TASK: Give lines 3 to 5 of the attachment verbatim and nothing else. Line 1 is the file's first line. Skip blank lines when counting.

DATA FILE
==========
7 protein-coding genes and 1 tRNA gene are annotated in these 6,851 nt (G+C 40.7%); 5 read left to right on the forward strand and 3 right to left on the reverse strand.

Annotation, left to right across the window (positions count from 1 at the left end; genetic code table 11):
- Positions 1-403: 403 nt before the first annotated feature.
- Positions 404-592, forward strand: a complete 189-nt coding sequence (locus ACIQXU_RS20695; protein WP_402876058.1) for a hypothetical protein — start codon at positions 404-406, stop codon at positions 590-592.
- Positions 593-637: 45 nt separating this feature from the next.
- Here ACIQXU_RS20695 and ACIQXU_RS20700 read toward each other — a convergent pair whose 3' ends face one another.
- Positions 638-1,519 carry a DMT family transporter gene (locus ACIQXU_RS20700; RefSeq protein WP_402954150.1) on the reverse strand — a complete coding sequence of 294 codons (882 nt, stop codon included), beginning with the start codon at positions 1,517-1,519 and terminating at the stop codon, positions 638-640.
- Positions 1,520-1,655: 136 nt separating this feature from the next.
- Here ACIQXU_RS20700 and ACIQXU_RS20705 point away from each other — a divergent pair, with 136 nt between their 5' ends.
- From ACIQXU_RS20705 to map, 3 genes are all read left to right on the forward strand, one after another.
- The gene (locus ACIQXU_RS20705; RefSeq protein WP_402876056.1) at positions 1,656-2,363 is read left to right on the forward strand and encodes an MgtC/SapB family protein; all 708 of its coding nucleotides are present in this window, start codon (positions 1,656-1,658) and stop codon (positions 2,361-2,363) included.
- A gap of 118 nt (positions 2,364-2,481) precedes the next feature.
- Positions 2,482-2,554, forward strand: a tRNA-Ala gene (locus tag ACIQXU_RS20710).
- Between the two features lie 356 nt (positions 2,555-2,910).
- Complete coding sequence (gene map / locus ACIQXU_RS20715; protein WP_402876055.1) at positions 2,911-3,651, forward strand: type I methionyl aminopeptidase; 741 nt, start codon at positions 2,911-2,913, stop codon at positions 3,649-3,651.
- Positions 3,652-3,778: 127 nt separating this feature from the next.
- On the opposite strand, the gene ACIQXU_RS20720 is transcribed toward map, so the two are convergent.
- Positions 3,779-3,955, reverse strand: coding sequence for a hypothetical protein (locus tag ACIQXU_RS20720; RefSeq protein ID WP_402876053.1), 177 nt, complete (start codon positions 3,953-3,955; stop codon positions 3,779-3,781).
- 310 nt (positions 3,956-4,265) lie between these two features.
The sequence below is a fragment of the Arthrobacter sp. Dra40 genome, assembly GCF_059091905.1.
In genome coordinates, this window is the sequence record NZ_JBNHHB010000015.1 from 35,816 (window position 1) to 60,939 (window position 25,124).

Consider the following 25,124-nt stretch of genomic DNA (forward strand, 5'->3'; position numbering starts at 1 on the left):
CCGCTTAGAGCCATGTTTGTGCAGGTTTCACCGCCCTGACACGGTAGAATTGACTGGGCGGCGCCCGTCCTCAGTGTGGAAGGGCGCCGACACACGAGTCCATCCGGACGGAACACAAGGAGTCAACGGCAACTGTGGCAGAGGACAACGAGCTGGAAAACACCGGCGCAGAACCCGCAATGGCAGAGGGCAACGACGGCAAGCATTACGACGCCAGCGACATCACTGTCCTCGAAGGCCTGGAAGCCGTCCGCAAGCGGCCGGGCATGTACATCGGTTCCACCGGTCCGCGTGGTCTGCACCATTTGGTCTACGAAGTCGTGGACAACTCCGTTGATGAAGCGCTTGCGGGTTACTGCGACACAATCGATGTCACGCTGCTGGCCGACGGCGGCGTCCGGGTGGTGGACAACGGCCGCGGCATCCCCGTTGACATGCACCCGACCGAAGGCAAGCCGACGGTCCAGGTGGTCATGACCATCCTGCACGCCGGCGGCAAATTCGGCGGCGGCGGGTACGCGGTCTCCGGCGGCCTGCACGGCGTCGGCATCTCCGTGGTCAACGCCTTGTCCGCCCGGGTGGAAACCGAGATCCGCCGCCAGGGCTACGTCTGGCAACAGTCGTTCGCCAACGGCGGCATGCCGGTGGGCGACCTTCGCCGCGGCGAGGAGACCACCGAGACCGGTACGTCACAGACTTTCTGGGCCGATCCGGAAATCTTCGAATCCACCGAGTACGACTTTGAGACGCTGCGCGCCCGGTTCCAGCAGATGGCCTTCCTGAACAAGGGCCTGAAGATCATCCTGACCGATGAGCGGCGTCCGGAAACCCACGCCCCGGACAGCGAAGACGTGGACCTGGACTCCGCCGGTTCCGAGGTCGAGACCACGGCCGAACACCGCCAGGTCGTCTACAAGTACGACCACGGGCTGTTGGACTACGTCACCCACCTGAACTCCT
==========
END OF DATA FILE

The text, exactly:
- Positions 1-403: 403 nt before the first annotated feature.
- Positions 404-592, forward strand: a complete 189-nt coding sequence (locus ACIQXU_RS20695; protein WP_402876058.1) for a hypothetical protein — start codon at positions 404-406, stop codon at positions 590-592.
- Positions 593-637: 45 nt separating this feature from the next.